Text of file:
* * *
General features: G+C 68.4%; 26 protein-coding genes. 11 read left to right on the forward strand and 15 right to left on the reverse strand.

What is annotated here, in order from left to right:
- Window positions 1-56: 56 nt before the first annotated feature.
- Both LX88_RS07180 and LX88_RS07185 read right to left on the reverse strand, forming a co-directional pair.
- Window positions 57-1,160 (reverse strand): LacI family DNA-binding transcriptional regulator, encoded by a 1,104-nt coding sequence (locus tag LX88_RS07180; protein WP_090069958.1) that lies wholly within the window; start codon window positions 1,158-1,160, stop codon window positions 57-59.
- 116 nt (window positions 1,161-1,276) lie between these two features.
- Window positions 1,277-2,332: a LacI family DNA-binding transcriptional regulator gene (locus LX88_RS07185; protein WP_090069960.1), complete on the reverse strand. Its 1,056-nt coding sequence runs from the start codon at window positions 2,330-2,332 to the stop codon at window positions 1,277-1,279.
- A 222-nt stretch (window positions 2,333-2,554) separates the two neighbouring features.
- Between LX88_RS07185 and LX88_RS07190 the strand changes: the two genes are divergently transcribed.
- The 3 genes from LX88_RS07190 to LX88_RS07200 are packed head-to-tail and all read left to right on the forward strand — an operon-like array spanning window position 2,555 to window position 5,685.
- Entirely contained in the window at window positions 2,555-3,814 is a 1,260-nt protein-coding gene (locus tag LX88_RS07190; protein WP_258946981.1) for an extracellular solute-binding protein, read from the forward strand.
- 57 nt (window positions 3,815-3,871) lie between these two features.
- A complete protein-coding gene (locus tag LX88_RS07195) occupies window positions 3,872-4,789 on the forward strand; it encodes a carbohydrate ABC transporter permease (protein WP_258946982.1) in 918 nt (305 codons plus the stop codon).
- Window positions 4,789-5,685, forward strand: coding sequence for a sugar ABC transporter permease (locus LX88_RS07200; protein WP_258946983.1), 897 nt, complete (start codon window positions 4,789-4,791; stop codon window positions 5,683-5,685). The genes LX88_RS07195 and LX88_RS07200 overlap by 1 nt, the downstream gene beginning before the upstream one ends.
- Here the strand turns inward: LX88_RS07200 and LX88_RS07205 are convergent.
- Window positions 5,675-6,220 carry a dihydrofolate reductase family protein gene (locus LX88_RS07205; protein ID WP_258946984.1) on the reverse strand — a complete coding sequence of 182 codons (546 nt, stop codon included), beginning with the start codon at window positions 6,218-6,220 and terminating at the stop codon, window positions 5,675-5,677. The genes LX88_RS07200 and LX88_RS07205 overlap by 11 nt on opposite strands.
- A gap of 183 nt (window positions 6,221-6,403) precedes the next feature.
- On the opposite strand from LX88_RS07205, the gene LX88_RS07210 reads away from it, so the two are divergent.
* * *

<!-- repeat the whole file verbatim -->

General features: G+C 68.4%; 26 protein-coding genes. 11 read left to right on the forward strand and 15 right to left on the reverse strand.

What is annotated here, in order from left to right:
- Window positions 1-56: 56 nt before the first annotated feature.
- Both LX88_RS07180 and LX88_RS07185 read right to left on the reverse strand, forming a co-directional pair.
- Window positions 57-1,160 (reverse strand): LacI family DNA-binding transcriptional regulator, encoded by a 1,104-nt coding sequence (locus tag LX88_RS07180; protein WP_090069958.1) that lies wholly within the window; start codon window positions 1,158-1,160, stop codon window positions 57-59.
- 116 nt (window positions 1,161-1,276) lie between these two features.
- Window positions 1,277-2,332: a LacI family DNA-binding transcriptional regulator gene (locus LX88_RS07185; protein WP_090069960.1), complete on the reverse strand. Its 1,056-nt coding sequence runs from the start codon at window positions 2,330-2,332 to the stop codon at window positions 1,277-1,279.
- A 222-nt stretch (window positions 2,333-2,554) separates the two neighbouring features.
- Between LX88_RS07185 and LX88_RS07190 the strand changes: the two genes are divergently transcribed.
- The 3 genes from LX88_RS07190 to LX88_RS07200 are packed head-to-tail and all read left to right on the forward strand — an operon-like array spanning window position 2,555 to window position 5,685.
- Entirely contained in the window at window positions 2,555-3,814 is a 1,260-nt protein-coding gene (locus tag LX88_RS07190; protein WP_258946981.1) for an extracellular solute-binding protein, read from the forward strand.
- 57 nt (window positions 3,815-3,871) lie between these two features.
- A complete protein-coding gene (locus tag LX88_RS07195) occupies window positions 3,872-4,789 on the forward strand; it encodes a carbohydrate ABC transporter permease (protein WP_258946982.1) in 918 nt (305 codons plus the stop codon).
- Window positions 4,789-5,685, forward strand: coding sequence for a sugar ABC transporter permease (locus LX88_RS07200; protein WP_258946983.1), 897 nt, complete (start codon window positions 4,789-4,791; stop codon window positions 5,683-5,685). The genes LX88_RS07195 and LX88_RS07200 overlap by 1 nt, the downstream gene beginning before the upstream one ends.
- Here the strand turns inward: LX88_RS07200 and LX88_RS07205 are convergent.
- Window positions 5,675-6,220 carry a dihydrofolate reductase family protein gene (locus LX88_RS07205; protein ID WP_258946984.1) on the reverse strand — a complete coding sequence of 182 codons (546 nt, stop codon included), beginning with the start codon at window positions 6,218-6,220 and terminating at the stop codon, window positions 5,675-5,677. The genes LX88_RS07200 and LX88_RS07205 overlap by 11 nt on opposite strands.
- A gap of 183 nt (window positions 6,221-6,403) precedes the next feature.
- On the opposite strand from LX88_RS07205, the gene LX88_RS07210 reads away from it, so the two are divergent.